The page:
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USCIS Proposes Reforms for Better Work Authorization Requests Processing for Asylum Seekers
On September 6, 2019, the United States Citizenship and Immigration Services (USCIS) informed the public of its proposal to improve regulation of the processing of the initial application for employment authorization documents (EADs) through changing the present 30-day timeline for those with a pending asylum application.
Working With a Pending Asylum Application
Asylum awards those who seek its legal immigration status. It is granted to refugees who have fled their home country to escape persecution or harm. The asylum status is for foreign nationals already in the United States. Many undocumented aliens without proper immigrant visa seek asylum to avoid deportation to their country of nationality. Some of them may be ineligible, hence the importance of a strict screening and vetting process. While their application is processed, they need the authorization to work in order to lawfully sustain themselves.
Under US immigration laws, authorization to work is only granted to certain immigrants. To be able to work in the United States, they have to apply for an Employment Authorization Document or EAD. In the past, asylum seekers were granted an Employment Authorization card upon the submission of their asylum application, giving them eligibility to work while their case was still being processed, but the rules changed many years ago.
Current Work Authorization Process
These days, to get a work permit, an asylee must be granted asylum, which could take years, but would allow access to an unrestricted Social Security number. The Social Security card can be used in employment verification for an employment opportunity that presents itself. The other option is to wait 180 days or more with no decision on the asylum application, and then apply for permission to work, which has a 30-day processing timeline.
Proposed Changes in Employment Authorization Process
The proposed reforms will give USCIS more time to receive and process work authorization applications, consequently offering a better contribution to the fortification of national security, implementing technological advances in verifying identities, and more effectively deterring attempts to commit fraud against the legal immigration system.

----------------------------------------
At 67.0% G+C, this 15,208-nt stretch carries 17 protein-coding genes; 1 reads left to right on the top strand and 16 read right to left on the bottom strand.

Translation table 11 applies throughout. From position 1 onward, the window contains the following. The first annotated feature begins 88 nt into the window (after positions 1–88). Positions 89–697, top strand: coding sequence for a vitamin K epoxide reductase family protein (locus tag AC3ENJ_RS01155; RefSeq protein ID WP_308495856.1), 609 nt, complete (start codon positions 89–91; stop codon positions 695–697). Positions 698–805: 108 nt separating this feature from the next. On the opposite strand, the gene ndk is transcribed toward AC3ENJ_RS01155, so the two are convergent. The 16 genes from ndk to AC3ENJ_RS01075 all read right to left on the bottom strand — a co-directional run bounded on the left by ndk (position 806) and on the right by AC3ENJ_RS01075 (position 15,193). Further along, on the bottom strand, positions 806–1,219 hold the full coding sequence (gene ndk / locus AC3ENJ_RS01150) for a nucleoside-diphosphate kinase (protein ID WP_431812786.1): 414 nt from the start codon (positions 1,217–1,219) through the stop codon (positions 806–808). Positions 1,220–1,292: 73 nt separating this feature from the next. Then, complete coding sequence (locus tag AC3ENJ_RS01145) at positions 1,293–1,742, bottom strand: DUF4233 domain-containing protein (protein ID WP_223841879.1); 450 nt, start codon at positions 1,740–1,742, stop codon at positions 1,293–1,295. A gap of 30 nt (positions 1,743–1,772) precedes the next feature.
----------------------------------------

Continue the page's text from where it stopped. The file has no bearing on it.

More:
The current 30-day processing timeline was put in place more than two decades ago before 9/11. There have since been additional steps and requirements in the screening and vetting process to ensure public safety and national security by reducing fraud as well as identifying threats. Presently, the timeline no longer reflects operational realities that USCIS faces in adjudicating applications for employment authorization. The agency prioritizes preserving the integrity of the American legal immigration system and safeguarding it from those who plan to exploit and abuse it, something that its proposed vetting and identity verification systems will allow them to more effectively and efficiently achieve.
The pending asylum applicants’ initial application for employment authorization is the only employment authorization application category that the USCIS has to process and adjudicate within a timeline. The need to meet this timeline causes the agency to often divert resources away from other important application processing categories for legal immigration, including applications from those after adjustment of status to obtain green cards and from foreign national family members of certain high-skilled employees.
USCIS’s proposal also includes changing the provision requiring applicants to submit requests for renewal 90 days before their current employment authorization expires. This, in effect, would lessen confusion on renewal requirements for those with pending asylum applications, thereby minimizing possible gaps in their employment and ensuring consistency with the policies of the 2017 American Competitiveness in the Twenty-First Century Act of 2000 (AC21).
For further details on this immigration news, refer to the Notice of Proposed Rule Making (NPRM), which was published in the Federal Register on September 9, 2019. Public feedback on the proposed reforms is encouraged and USCIS recommends taking advantage of the comment period before it ends on November 8, 2019.
Need Advice for Immigration Concerns? Call an Immigration Attorney Today!
For those needing work permits while awaiting a decision on their asylum applications, immigration lawyers can assist in obtaining employment authorization. Do not jeopardize your bid for legal immigrant status by becoming an undocumented worker. You do not want to be on the bad side of the Department of Homeland Security, so pursue legal options. Consult a lawyer for the right steps to take whatever your case may be.
For guidance on immigration law, from getting visas, lawful permanent resident status, citizenship status or naturalization to stopping deportation and apprehension, call us at Diener Law to speak with an experienced immigration lawyer.